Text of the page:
What’s the Difference Between Debit and Credit in Accounting?

What’s the Difference Between Debit and Credit in Accounting?

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Last Updated on March 18, 2024 by Qusai Ahmad

If you are studying accounting or running a business, you need to understand the difference between debit and credit in accounting. In this blog post, we will explain the basic concepts, rules, and examples of debit and credit in accounting, and help you master this essential skill.

What are Debit and Credit in Accounting?

Debit and credit are two terms that are used to record transactions in accounting. They are based on the double-entry accounting system, which means that every transaction affects two accounts: one account is debited and another account is credited.

Debit and credit are not the same as debit and credit cards. They do not mean positive or negative, or increase or decrease. They simply indicate the position of an account on the balance sheet: debit is on the left side and credit is on the right side.

What are the Rules of Debit and Credit in Accounting?

The rules of debit and credit in accounting depend on the type of account that is involved in the transaction. There are five main types of accounts in accounting: assets, liabilities, equity, revenues, and expenses.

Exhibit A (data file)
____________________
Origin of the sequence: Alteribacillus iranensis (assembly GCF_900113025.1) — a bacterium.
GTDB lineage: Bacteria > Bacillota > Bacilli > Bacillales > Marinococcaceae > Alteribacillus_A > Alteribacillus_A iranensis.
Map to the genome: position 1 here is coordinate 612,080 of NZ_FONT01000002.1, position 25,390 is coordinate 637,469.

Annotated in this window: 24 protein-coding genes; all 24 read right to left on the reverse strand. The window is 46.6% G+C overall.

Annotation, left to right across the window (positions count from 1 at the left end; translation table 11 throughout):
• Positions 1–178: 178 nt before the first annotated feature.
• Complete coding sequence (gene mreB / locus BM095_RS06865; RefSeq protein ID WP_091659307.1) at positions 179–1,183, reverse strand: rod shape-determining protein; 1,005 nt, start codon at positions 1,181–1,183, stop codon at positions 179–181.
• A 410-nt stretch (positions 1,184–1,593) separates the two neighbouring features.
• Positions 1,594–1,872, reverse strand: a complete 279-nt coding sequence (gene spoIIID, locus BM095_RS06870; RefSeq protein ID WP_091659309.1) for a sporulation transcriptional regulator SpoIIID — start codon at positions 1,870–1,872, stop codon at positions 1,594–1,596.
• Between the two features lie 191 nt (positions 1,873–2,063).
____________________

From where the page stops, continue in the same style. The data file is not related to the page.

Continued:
The rules of debit and credit for each type of account are summarized in the table below:

Type of AccountDebitCredit
AssetsIncreaseDecrease
LiabilitiesDecreaseIncrease
EquityDecreaseIncrease
RevenuesDecreaseIncrease
ExpensesIncreaseDecrease

To remember these rules, you can use the acronym DEALER, which stands for Debit Expenses, Assets, and Liabilities; Credit Equity and Revenues.

What are Some Examples of Debit and Credit in Accounting?

To illustrate how debit and credit work in accounting, let’s look at some examples of common transactions and how they are recorded using the double-entry accounting system.

  • Example 1: A company buys a machine for $10,000 in cash. This transaction affects two accounts: cash (an asset) and machine (also an asset). According to the rules of debit and credit, assets increase with debit and decrease with credit. Therefore, the journal entry for this transaction is:
AccountDebitCredit
Machine$10,000
Cash$10,000
  • Example 2: A company sells goods for $5,000 on credit. This transaction affects two accounts: accounts receivable (an asset) and sales revenue (a revenue). According to the rules of debit and credit, assets increase with debit and revenues increase with credit. Therefore, the journal entry for this transaction is:
AccountDebitCredit
Accounts Receivable$5,000
Sales Revenue$5,000
  • Example 3: A company pays salaries to its employees for $3,000 in cash. This transaction affects two accounts: cash (an asset) and salaries expense (an expense). According to the rules of debit and credit, assets decrease with credit and expenses increase with debit. Therefore, the journal entry for this transaction is:
AccountDebitCredit
Salaries Expense$3,000
Cash$3,000

I hope this blog post helped you understand the difference between debit and credit in accounting. If you have any questions or feedback, please leave a comment below. Thank you for reading! 😊

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